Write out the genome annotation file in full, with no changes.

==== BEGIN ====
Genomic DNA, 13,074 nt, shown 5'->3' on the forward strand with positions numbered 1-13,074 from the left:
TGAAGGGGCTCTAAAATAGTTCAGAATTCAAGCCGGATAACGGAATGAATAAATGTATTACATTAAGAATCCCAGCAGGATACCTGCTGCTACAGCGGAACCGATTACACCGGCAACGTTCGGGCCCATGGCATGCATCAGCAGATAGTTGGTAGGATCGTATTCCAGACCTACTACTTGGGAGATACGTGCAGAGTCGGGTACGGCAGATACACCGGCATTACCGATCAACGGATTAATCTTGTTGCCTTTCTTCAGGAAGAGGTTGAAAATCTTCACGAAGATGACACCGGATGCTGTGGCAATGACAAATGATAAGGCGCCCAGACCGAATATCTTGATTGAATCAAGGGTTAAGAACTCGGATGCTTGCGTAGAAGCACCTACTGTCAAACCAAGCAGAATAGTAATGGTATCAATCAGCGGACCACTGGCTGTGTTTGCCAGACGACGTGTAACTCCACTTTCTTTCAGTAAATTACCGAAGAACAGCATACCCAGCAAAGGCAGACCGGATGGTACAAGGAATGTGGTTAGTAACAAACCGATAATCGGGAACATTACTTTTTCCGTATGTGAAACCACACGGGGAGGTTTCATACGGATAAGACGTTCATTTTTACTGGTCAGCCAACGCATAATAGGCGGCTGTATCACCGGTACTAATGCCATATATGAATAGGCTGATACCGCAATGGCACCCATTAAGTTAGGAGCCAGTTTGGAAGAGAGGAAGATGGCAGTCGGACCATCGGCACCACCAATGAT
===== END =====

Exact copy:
Genomic DNA, 13,074 nt, shown 5'->3' on the forward strand with positions numbered 1-13,074 from the left:
TGAAGGGGCTCTAAAATAGTTCAGAATTCAAGCCGGATAACGGAATGAATAAATGTATTACATTAAGAATCCCAGCAGGATACCTGCTGCTACAGCGGAACCGATTACACCGGCAACGTTCGGGCCCATGGCATGCATCAGCAGATAGTTGGTAGGATCGTATTCCAGACCTACTACTTGGGAGATACGTGCAGAGTCGGGTACGGCAGATACACCGGCATTACCGATCAACGGATTAATCTTGTTGCCTTTCTTCAGGAAGAGGTTGAAAATCTTCACGAAGATGACACCGGATGCTGTGGCAATGACAAATGATAAGGCGCCCAGACCGAATATCTTGATTGAATCAAGGGTTAAGAACTCGGATGCTTGCGTAGAAGCACCTACTGTCAAACCAAGCAGAATAGTAATGGTATCAATCAGCGGACCACTGGCTGTGTTTGCCAGACGACGTGTAACTCCACTTTCTTTCAGTAAATTACCGAAGAACAGCATACCCAGCAAAGGCAGACCGGATGGTACAAGGAATGTGGTTAGTAACAAACCGATAATCGGGAACATTACTTTTTCCGTATGTGAAACCACACGGGGAGGTTTCATACGGATAAGACGTTCATTTTTACTGGTCAGCCAACGCATAATAGGCGGCTGTATCACCGGTACTAATGCCATATATGAATAGGCTGATACCGCAATGGCACCCATTAAGTTAGGAGCCAGTTTGGAAGAGAGGAAGATGGCAGTCGGACCATCGGCACCACCAATGAT